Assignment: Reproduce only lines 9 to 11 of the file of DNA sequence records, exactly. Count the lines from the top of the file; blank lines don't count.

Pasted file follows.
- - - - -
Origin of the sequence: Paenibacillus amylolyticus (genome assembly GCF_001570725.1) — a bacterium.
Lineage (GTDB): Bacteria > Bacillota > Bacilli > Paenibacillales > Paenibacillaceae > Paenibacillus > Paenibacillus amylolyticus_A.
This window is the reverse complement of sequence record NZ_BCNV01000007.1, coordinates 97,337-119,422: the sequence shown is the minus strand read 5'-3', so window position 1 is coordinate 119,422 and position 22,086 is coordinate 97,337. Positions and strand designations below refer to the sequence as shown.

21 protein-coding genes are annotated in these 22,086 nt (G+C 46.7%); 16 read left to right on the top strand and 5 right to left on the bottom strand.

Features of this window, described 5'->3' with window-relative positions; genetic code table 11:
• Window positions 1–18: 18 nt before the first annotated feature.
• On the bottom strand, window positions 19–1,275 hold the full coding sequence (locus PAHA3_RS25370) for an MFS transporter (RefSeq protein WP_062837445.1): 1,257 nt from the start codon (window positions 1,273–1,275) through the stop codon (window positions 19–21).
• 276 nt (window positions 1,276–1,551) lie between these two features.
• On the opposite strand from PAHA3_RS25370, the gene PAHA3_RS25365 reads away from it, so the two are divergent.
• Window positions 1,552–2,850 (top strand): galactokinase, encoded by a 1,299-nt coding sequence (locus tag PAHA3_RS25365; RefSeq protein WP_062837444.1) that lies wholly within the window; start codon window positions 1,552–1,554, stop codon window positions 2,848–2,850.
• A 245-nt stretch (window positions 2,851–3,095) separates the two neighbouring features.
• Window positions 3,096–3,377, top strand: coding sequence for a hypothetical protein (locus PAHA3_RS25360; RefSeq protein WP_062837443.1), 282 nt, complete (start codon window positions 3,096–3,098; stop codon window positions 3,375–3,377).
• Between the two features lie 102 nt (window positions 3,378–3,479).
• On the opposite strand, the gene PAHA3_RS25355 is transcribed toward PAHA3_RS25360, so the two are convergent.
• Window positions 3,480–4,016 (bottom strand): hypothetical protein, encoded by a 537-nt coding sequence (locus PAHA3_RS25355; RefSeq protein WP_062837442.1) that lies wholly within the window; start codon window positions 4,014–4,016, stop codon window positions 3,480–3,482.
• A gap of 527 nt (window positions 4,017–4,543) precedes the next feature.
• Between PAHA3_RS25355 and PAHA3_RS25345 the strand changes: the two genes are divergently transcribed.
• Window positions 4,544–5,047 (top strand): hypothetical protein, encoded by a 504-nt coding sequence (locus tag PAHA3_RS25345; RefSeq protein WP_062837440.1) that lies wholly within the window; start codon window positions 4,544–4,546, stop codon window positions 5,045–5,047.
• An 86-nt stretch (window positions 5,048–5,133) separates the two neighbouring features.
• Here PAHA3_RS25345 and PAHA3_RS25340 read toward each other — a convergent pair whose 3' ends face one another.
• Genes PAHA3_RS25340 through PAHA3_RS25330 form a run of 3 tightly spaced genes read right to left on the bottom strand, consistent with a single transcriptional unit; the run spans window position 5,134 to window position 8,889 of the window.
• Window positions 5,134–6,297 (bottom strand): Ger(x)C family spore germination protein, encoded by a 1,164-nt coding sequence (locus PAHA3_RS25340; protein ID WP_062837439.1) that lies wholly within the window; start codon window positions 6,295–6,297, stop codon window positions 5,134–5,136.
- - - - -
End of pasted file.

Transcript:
• On the opposite strand from PAHA3_RS25370, the gene PAHA3_RS25365 reads away from it, so the two are divergent.
• Window positions 1,552–2,850 (top strand): galactokinase, encoded by a 1,299-nt coding sequence (locus tag PAHA3_RS25365; RefSeq protein WP_062837444.1) that lies wholly within the window; start codon window positions 1,552–1,554, stop codon window positions 2,848–2,850.
• A 245-nt stretch (window positions 2,851–3,095) separates the two neighbouring features.